#292 Women’s Issues

women's issues

FLASHBACK! At a panel at San Diego Comicon 2011, Dan DiDio (bottom picture at left) caused a stir by seeming belligerent when a fan asked why the DC reboot included fewer female creators — even fewer than had worked on for DC pre-reboot. DiDio seemed to think there were hardly any female comics creators he could consider. Hear it here

Jake Ekiss was probably not alone in expressing disapproval of this sentiment — in this case, on Twitter. So Tim invited him to come on the podcast and discuss it here. (Jake’s comic is Solomon Azua.)

Joining Tim and Jake is one of those female comics creators the mainstream isn’t hiring, EK Weaver, creator of the Web comic The Less than Epic Adventures of TJ and Amal (that’s Amal in the top picture at left). We discuss why women are so much further out of the comics mainstream in the US than they are in, oh say, Japan.

Also this week, Tim’s former day-job office mate Cassey, now based in Anchorage, joins Tim to discuss Bryan Lee O’Malley’s pre-Scott Pilgrim work Lost at Sea, the coming-of-age story of 18-year-old Raleigh (middle picture).

Originally published August 29, 2011

 

#399 Corporate Comics: Love ’em, Hate ’em

corporatecomicsTim Across America, part nine! When it comes to Big Two comics these days, there’s a lot to complain about. Marvel characters changed to look like the actors who play them in movies; nearly the entire DC line subsumed into a grim-and-gritty muck. And yet… we still like some of these books! Superior Spider-man, anyone?

In a cafe in Berkeley, California, Tim discusses this and more with three past guests who all live in the East Bay area, but had never previously met: Deb Aoki, John Roberson, and Jason McNamara! Conversation also swung to whether Image can eclipse the Big Two, comparison of black and white comics vs. color, doing a Kickstarter project for your comic vs. doing print-on-demand, and more!

Jason’s Kickstarter page for The Rattler

#385 The Legacy of “Starman”

starmanThe 1990s DC series Starman is one of comicdom’s most fondly remembered series. Interestingly, says series author James Robinson, it seems to be more popular now than it was when it was actually in production! James joins Tim and Ryan Haupt this week to look back on various aspects of this iconic series, including the theme of “legacy”, a sneaky crossover with another series, a story arc that never happened, the differences in how the Big Two have dealt with their Golden Age characters, and much more.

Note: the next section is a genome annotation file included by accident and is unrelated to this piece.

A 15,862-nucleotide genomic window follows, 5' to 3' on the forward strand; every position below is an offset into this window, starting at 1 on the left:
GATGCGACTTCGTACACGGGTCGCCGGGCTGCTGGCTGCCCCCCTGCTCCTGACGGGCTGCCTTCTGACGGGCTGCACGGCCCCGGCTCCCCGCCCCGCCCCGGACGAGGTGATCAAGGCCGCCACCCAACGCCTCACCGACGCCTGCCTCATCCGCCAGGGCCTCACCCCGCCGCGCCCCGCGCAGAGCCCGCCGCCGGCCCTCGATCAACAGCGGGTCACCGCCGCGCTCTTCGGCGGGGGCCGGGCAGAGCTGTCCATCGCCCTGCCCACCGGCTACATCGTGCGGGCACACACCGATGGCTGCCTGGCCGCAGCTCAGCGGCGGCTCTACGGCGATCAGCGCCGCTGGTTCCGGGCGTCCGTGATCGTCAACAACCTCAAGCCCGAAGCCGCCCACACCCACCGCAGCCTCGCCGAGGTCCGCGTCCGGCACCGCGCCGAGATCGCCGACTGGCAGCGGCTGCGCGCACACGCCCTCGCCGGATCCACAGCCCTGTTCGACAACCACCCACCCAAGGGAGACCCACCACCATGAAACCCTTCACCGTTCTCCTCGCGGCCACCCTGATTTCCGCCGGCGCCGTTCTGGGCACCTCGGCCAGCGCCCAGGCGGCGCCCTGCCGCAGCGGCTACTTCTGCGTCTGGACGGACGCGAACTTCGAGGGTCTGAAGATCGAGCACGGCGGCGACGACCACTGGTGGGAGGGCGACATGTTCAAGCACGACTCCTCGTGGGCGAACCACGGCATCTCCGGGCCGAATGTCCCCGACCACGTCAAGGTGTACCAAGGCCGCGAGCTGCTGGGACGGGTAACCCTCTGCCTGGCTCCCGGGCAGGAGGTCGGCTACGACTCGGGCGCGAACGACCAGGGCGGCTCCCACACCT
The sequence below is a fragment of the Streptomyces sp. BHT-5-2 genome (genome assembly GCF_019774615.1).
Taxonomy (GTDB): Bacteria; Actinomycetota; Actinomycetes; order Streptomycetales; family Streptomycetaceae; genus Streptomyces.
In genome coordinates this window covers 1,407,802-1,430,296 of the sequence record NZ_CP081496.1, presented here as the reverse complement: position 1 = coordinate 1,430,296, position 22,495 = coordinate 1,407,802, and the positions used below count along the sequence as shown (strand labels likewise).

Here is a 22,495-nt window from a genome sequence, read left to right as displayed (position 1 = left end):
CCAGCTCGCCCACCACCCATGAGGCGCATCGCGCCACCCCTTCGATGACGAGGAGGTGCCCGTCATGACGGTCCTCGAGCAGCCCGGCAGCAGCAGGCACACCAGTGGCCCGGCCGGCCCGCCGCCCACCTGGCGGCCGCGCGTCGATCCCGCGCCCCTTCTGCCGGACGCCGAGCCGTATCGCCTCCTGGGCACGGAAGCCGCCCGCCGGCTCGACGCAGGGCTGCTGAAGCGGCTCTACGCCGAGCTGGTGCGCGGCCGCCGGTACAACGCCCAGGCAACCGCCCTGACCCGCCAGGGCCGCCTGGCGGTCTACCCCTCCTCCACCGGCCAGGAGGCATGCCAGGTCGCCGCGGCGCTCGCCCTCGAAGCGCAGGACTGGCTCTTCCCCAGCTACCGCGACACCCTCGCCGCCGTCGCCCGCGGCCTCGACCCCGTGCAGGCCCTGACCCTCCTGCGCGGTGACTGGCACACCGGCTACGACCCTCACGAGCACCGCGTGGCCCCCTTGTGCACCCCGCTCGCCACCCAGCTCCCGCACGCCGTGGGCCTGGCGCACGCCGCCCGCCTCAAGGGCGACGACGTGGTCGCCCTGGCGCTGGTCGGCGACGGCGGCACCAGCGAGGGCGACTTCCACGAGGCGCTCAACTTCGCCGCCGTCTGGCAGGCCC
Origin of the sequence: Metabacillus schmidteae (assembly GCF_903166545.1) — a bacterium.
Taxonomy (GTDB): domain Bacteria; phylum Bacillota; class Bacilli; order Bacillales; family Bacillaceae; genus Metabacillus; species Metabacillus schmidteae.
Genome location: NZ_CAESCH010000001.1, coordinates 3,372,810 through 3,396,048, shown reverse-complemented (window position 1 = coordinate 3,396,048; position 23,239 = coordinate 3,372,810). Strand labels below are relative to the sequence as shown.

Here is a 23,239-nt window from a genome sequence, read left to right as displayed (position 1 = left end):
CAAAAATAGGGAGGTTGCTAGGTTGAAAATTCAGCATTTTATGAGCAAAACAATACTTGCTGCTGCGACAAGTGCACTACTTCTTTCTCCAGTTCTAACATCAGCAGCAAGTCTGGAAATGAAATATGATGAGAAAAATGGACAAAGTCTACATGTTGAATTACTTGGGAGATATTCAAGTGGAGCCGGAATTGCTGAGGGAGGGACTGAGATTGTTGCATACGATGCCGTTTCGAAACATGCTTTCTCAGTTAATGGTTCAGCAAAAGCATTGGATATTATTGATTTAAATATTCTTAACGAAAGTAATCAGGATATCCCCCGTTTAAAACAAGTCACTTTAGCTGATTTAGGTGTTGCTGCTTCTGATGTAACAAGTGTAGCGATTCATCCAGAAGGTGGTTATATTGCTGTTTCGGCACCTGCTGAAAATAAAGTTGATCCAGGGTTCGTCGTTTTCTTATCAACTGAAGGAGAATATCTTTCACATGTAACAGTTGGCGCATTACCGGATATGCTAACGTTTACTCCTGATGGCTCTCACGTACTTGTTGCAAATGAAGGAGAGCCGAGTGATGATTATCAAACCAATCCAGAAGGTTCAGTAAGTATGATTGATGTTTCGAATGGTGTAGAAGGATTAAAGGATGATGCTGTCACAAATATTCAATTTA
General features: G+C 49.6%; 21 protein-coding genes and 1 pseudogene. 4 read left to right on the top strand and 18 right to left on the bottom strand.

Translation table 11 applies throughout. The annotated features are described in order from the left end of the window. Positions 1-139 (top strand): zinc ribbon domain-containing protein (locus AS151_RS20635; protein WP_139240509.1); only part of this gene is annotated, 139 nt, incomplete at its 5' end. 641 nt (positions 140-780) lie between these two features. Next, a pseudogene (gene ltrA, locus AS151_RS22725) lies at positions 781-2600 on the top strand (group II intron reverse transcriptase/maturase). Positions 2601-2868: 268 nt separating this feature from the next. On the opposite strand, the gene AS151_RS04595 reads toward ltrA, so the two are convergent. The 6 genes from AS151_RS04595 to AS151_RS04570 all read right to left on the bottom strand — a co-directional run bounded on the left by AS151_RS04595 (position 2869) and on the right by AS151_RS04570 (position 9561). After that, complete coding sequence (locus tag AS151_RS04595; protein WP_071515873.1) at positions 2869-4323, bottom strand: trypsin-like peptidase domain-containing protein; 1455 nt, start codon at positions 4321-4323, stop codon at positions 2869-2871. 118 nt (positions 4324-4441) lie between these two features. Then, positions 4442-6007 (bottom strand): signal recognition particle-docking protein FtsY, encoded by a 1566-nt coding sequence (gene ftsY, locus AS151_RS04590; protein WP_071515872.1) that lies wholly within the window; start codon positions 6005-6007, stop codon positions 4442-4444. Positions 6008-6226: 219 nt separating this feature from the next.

James Robinson on Science…Sort Of in October 2009

#349 Expanding comics’ audience, pt 1

Recently asked on our Facebook group: What would you do if you controlled Marvel and/or DC? This led to another question: How can comics, particularly in the US, gain a larger audience?

No one’s really sure of the answer to the second question, but its a good springboard for podcast discussion of comics evangelism and the state of the industry in general. What role will digital comics play? In the first installment of an occasional series, Tim bounces these questions off our friend Tom Spurgeon.

#049 “Batman/Tarzan: Claws of the Catwoman” & figure-drawing class

Tim & Brandon discuss “Batman/Tarzan: Claws of the Catwoman” by Ron Marz and Igor Kordey! Also: Brandon talks about an online figure-drawing class he took, and we different philosophies of how to become a versatile artist. Is it better to start with figure-drawing training, or is it better to figure out your style on your own? How important is it to have experience drawing “Bigfoot” funny comics? (originally published November 13, 2006)